According to the 2017 European Consumer Scoreboard, a whopping 55% of EU citizens shop online. Given that this number is only going to increase in the future, it is not surprising that the EU is paying attention to the online retail market and how it can ensure that European consumers can shop safely online.
But what does shopping safely online actually mean? Within the context of online shopping, the conceptualisation of safety for European consumers has multiple dimensions. These include safety in terms of receiving goods that are genuine and physically safe, being able to securely pay for these goods and having consumer rights.
Currently, EU legislation protects consumers in a number of ways which many of us might take for granted. For instance, the EU ensures that traders must inform consumers of the total price for their purchase, including all extra costs and additional fees which traders might otherwise try to state separately to deceive consumers with the illusion of low prices. Charging extra costs for additional services, such as gift wrapping or express shipping, must also be explicitly agreed by consumers.
Furthermore, the EU also ensures that, like with the store-bought products, all consumers have a 2-year minimum guarantee on products that are ordered online and are entitled to get a refund if goods which they ordered are not delivered within 30 days.
Going beyond this, the EU has also set up the “Product Safety Pledge”, a voluntary scheme through which online marketplaces commit to ensuring the safety of non-food products that are sold online. Specifically, the pledge facilitates the recall and removal of products that are identified as unsafe through collaborations with store providers are authorities. The initial signatories of the pledge were Amazon, eBay, Rakuten and Alibaba.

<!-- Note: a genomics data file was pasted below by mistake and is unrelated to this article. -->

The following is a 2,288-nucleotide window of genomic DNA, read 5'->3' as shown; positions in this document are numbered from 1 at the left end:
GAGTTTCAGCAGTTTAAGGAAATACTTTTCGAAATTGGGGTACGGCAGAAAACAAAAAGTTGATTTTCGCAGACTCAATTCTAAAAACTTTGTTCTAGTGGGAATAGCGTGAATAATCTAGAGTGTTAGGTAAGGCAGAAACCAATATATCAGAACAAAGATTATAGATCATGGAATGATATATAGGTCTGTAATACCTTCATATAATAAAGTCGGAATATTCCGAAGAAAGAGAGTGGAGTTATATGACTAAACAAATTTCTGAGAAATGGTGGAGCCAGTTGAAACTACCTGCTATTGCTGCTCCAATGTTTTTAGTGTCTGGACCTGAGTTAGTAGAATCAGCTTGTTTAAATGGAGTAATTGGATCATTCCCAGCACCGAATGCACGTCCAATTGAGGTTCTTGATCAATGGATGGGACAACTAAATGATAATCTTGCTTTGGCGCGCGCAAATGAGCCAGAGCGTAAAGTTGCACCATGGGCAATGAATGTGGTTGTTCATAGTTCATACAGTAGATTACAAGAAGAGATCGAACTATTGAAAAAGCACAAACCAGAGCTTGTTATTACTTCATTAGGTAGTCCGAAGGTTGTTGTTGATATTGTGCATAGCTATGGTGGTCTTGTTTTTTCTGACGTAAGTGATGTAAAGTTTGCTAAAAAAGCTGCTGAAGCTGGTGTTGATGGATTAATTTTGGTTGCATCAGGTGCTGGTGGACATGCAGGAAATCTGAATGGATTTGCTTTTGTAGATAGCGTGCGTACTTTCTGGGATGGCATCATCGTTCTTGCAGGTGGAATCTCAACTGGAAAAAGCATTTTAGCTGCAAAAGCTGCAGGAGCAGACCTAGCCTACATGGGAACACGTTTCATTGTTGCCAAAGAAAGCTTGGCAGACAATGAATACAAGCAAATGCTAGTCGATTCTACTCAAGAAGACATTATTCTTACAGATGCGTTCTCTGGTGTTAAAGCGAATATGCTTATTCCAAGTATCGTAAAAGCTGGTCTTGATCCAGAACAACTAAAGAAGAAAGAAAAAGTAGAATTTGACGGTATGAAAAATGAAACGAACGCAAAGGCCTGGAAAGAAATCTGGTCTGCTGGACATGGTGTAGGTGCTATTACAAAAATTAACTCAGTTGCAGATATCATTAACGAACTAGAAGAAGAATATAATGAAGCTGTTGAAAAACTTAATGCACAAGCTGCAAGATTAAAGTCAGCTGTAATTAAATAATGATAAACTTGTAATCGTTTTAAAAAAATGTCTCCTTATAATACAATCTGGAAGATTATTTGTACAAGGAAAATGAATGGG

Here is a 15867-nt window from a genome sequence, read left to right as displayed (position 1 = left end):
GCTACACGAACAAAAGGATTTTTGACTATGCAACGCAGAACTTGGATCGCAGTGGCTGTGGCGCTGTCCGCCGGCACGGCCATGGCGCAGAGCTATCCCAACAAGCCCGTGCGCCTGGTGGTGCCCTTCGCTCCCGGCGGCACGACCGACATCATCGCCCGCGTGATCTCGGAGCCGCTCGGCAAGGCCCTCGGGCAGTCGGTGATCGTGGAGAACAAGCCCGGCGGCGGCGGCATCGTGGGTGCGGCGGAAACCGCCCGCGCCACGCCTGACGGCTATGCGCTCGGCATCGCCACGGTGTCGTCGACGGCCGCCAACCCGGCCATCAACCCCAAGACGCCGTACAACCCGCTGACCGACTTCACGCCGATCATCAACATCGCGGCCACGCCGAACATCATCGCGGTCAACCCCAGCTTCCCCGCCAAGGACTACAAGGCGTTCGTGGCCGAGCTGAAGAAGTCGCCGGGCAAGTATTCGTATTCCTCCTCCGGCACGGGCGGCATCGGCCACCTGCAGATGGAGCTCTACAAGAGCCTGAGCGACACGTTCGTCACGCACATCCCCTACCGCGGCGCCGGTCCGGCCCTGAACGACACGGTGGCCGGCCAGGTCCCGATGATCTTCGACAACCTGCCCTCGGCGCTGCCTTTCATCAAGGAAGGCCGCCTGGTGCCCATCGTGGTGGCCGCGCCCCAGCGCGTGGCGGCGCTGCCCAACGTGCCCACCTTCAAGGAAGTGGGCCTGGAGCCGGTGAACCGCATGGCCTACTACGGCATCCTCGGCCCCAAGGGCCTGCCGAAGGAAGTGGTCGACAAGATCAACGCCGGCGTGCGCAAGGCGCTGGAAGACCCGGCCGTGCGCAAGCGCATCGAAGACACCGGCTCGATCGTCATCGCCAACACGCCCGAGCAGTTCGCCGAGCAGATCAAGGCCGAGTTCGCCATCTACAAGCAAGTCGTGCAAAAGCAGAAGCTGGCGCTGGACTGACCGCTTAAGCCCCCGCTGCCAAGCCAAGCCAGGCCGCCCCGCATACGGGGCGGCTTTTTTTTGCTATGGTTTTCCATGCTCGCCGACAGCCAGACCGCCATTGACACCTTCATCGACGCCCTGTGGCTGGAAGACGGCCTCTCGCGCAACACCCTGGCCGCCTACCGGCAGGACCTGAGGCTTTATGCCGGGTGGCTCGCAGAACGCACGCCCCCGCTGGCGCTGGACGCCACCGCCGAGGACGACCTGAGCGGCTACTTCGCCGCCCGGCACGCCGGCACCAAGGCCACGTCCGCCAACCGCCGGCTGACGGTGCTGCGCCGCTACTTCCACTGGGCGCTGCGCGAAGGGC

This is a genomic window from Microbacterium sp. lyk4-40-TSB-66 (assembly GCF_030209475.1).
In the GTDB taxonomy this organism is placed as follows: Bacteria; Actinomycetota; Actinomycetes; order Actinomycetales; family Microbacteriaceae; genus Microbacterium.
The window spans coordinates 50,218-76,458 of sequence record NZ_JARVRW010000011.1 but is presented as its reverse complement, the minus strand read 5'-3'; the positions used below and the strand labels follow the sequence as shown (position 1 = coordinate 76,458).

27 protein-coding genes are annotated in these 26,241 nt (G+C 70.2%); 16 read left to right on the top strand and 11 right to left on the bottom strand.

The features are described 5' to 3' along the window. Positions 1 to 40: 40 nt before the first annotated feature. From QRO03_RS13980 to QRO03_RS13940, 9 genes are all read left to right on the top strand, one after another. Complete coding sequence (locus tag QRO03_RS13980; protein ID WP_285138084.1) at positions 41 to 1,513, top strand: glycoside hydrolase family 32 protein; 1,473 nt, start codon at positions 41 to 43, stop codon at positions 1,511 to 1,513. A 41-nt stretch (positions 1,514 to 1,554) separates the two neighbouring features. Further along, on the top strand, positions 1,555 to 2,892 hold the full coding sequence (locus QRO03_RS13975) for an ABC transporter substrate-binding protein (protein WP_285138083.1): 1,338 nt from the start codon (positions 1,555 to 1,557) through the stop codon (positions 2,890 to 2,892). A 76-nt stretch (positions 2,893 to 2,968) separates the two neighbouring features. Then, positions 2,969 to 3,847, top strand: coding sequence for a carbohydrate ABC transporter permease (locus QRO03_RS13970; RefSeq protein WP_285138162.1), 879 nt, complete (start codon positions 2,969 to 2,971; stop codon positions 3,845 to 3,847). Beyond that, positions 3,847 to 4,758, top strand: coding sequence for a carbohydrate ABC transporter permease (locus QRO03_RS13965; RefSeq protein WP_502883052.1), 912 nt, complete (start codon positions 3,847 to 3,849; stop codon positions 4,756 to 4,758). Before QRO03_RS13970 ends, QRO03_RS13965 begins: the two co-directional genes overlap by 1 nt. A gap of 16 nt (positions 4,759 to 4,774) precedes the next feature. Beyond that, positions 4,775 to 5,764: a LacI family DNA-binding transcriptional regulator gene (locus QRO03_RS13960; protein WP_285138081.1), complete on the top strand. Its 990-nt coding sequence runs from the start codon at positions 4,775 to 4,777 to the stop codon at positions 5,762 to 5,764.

In addition to these confidence-enhancing measures for tangible goods and services, the EU also allows consumers to feel more confident by giving them digital consumer rights for intangible services like software, streaming or game downloads. Specifically, the EU approved a consumer rights package in 2018 which ensures that if consumers buy access to streaming services or download games, then they have a right to a refund or getting their problem fixed in case of any service quality issues. Furthermore, the EU established that purchasers of smart goods have a legal entitlement to software updates as a countermeasure to avoid the phenomenon of early obsolescence.
Given that the aforementioned rights and initiatives all lie in the past, what is the EU doing at the moment in terms of online shopping security? Currently, the EU is also working on a number of developments that can enhance consumer safety when shopping online. For instance, things often go wrong when shopping online. In such cases the mechanisms for consumers to deal with companies who engage in malevolent practices, such as deceiving consumers on product characteristics through aggressive online advertising, are still decided individually by member states. The EU is therefore working on standardising the rights that consumers have in such cases.
Another aspect of online shopping that the EU is currently looking closely at are price comparisons. Many EU consumers also use price comparison websites to ensure that they are purchasing products at the best available price. However, many price comparison websites use untransparent mechanisms to list prices and place sponsored results at the top of their listings. The EU is therefore looking at proposals that would require such websites to be more transparent and explain how their results are generated.
Therefore, the EU has adopted and is continuing to adopt a number of measures to ensure that consumers feel confident whilst shopping online. In addition to existing measures that give consumers the same consumer rights for online purchases as for offline purchases, the EU is working on further measures to improve product safety, complaint mechanisms and transparency for price comparisons websites.